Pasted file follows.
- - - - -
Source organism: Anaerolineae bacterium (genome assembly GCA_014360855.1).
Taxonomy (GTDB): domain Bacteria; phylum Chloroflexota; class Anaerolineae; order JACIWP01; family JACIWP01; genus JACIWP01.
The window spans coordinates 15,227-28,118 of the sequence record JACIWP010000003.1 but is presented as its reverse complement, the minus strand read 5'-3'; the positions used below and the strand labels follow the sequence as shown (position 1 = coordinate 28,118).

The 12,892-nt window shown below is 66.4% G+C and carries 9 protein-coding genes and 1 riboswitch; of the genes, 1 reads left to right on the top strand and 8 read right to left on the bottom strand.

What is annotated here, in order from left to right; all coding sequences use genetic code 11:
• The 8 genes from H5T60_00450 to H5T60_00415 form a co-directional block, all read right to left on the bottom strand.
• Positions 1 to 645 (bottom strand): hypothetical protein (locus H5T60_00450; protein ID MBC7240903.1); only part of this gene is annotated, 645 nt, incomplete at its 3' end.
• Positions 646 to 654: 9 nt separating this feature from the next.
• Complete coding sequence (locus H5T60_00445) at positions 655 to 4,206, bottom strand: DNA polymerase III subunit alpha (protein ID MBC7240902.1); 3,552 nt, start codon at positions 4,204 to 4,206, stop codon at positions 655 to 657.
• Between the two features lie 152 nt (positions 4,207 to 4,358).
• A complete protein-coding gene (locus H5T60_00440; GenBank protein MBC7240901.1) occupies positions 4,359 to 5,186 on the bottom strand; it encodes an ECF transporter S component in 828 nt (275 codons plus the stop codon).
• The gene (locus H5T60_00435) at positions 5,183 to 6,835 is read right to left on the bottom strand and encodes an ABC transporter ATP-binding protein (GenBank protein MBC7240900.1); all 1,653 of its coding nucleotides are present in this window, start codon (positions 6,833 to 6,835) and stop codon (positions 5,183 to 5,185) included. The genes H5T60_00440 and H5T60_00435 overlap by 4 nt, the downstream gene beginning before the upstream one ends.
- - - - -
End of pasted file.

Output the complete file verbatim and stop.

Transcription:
Source organism: Anaerolineae bacterium (genome assembly GCA_014360855.1).
Taxonomy (GTDB): domain Bacteria; phylum Chloroflexota; class Anaerolineae; order JACIWP01; family JACIWP01; genus JACIWP01.
The window spans coordinates 15,227-28,118 of the sequence record JACIWP010000003.1 but is presented as its reverse complement, the minus strand read 5'-3'; the positions used below and the strand labels follow the sequence as shown (position 1 = coordinate 28,118).

The 12,892-nt window shown below is 66.4% G+C and carries 9 protein-coding genes and 1 riboswitch; of the genes, 1 reads left to right on the top strand and 8 read right to left on the bottom strand.

What is annotated here, in order from left to right; all coding sequences use genetic code 11:
• The 8 genes from H5T60_00450 to H5T60_00415 form a co-directional block, all read right to left on the bottom strand.
• Positions 1 to 645 (bottom strand): hypothetical protein (locus H5T60_00450; protein ID MBC7240903.1); only part of this gene is annotated, 645 nt, incomplete at its 3' end.
• Positions 646 to 654: 9 nt separating this feature from the next.
• Complete coding sequence (locus H5T60_00445) at positions 655 to 4,206, bottom strand: DNA polymerase III subunit alpha (protein ID MBC7240902.1); 3,552 nt, start codon at positions 4,204 to 4,206, stop codon at positions 655 to 657.
• Between the two features lie 152 nt (positions 4,207 to 4,358).
• A complete protein-coding gene (locus H5T60_00440; GenBank protein MBC7240901.1) occupies positions 4,359 to 5,186 on the bottom strand; it encodes an ECF transporter S component in 828 nt (275 codons plus the stop codon).
• The gene (locus H5T60_00435) at positions 5,183 to 6,835 is read right to left on the bottom strand and encodes an ABC transporter ATP-binding protein (GenBank protein MBC7240900.1); all 1,653 of its coding nucleotides are present in this window, start codon (positions 6,833 to 6,835) and stop codon (positions 5,183 to 5,185) included. The genes H5T60_00440 and H5T60_00435 overlap by 4 nt, the downstream gene beginning before the upstream one ends.